Description of the video:
Center for Rural Engagement
CHIPS video transcript
[Soft piano music plays in the background.]
[Video: An aerial view of Washington, in Daviess County, Indiana, shows a row of buildings that house different businesses and some empty storefronts. There are homes just beyond the buildings and a church with a large steeple.]
Priscilla: A CHIP stands for a community health improvement plan.
[Video: Priscilla Barnes is shown being interviewed.]
[Words appear: Priscilla A. Barnes, Associate Professor, IU School of Public Health-Bloomington.]
Priscilla: You can think of it as a guide or a blueprint that communities use to address really big priority areas related to health as identified by a jurisdiction.
[Video: A stop sign is in the foreground at the intersection of Main and Northeast Second Streets in Greensburg, in Decatur County, Indiana. A row of buildings is in the background with cars parked on the street in front of them. An American flag flies from a lamp post on the opposite corner.]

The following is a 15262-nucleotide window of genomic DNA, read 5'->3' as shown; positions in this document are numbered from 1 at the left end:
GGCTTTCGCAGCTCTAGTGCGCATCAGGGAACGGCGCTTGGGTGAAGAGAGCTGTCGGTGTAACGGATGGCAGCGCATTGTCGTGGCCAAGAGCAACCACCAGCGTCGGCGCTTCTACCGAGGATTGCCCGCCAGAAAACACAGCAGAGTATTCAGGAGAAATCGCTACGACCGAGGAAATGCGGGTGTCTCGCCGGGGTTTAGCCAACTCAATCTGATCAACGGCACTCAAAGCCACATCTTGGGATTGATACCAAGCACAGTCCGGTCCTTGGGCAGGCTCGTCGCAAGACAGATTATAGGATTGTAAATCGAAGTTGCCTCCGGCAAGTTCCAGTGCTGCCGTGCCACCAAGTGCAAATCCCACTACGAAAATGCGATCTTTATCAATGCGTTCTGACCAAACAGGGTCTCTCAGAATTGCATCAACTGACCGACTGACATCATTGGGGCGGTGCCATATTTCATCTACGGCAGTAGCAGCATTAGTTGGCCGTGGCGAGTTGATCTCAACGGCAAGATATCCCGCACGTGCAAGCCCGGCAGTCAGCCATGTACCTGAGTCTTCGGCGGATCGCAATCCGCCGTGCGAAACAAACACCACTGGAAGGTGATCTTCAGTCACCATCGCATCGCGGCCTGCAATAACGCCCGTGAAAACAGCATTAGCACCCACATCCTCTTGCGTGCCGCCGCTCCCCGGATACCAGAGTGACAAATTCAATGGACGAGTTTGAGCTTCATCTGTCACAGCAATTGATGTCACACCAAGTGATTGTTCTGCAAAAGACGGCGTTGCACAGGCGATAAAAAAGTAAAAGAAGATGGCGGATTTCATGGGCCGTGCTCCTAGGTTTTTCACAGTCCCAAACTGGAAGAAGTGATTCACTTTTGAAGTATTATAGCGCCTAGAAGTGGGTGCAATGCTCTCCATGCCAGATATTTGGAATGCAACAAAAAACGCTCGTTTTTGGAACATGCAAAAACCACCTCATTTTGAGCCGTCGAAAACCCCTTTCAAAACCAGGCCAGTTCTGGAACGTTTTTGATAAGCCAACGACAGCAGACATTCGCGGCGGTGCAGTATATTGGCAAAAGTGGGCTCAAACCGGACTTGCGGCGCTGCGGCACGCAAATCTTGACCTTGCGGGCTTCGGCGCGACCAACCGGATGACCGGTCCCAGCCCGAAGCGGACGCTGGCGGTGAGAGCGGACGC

Priscilla: And a jurisdiction can be a county, a region, a city; however that community sees fit.
[Video: Kerry Thomson is shown being interviewed.]
[Words appear: Kerry Thomson, Executive Director, IU Center for Rural Engagement.]
Kerry: The Center for Rural Engagement's role in the CHIP process is one of really engaging deeply with communities to help them build a team of stakeholders that are interested and invested in improving health outcomes in their communities.